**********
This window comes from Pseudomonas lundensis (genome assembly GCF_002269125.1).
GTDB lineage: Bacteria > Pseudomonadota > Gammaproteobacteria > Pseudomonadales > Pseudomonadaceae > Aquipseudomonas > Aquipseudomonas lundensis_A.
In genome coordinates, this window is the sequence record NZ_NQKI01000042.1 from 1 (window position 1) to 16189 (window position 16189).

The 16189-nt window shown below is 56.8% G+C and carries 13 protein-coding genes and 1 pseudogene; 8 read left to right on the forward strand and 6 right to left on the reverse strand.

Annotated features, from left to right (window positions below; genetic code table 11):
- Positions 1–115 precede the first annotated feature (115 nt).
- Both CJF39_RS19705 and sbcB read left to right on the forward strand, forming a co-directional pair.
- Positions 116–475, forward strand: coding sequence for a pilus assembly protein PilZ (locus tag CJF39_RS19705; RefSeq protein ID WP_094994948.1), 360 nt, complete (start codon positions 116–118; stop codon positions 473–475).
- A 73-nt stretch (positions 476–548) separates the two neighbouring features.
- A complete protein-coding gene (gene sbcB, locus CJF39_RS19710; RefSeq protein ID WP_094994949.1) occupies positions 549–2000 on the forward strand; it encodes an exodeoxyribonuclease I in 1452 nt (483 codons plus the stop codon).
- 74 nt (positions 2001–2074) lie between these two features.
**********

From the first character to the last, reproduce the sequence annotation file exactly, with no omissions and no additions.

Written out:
This window comes from Pseudomonas lundensis (genome assembly GCF_002269125.1).
GTDB lineage: Bacteria > Pseudomonadota > Gammaproteobacteria > Pseudomonadales > Pseudomonadaceae > Aquipseudomonas > Aquipseudomonas lundensis_A.
In genome coordinates, this window is the sequence record NZ_NQKI01000042.1 from 1 (window position 1) to 16189 (window position 16189).

The 16189-nt window shown below is 56.8% G+C and carries 13 protein-coding genes and 1 pseudogene; 8 read left to right on the forward strand and 6 right to left on the reverse strand.

Annotated features, from left to right (window positions below; genetic code table 11):
- Positions 1–115 precede the first annotated feature (115 nt).
- Both CJF39_RS19705 and sbcB read left to right on the forward strand, forming a co-directional pair.
- Positions 116–475, forward strand: coding sequence for a pilus assembly protein PilZ (locus tag CJF39_RS19705; RefSeq protein ID WP_094994948.1), 360 nt, complete (start codon positions 116–118; stop codon positions 473–475).
- A 73-nt stretch (positions 476–548) separates the two neighbouring features.
- A complete protein-coding gene (gene sbcB, locus CJF39_RS19710; RefSeq protein ID WP_094994949.1) occupies positions 549–2000 on the forward strand; it encodes an exodeoxyribonuclease I in 1452 nt (483 codons plus the stop codon).
- 74 nt (positions 2001–2074) lie between these two features.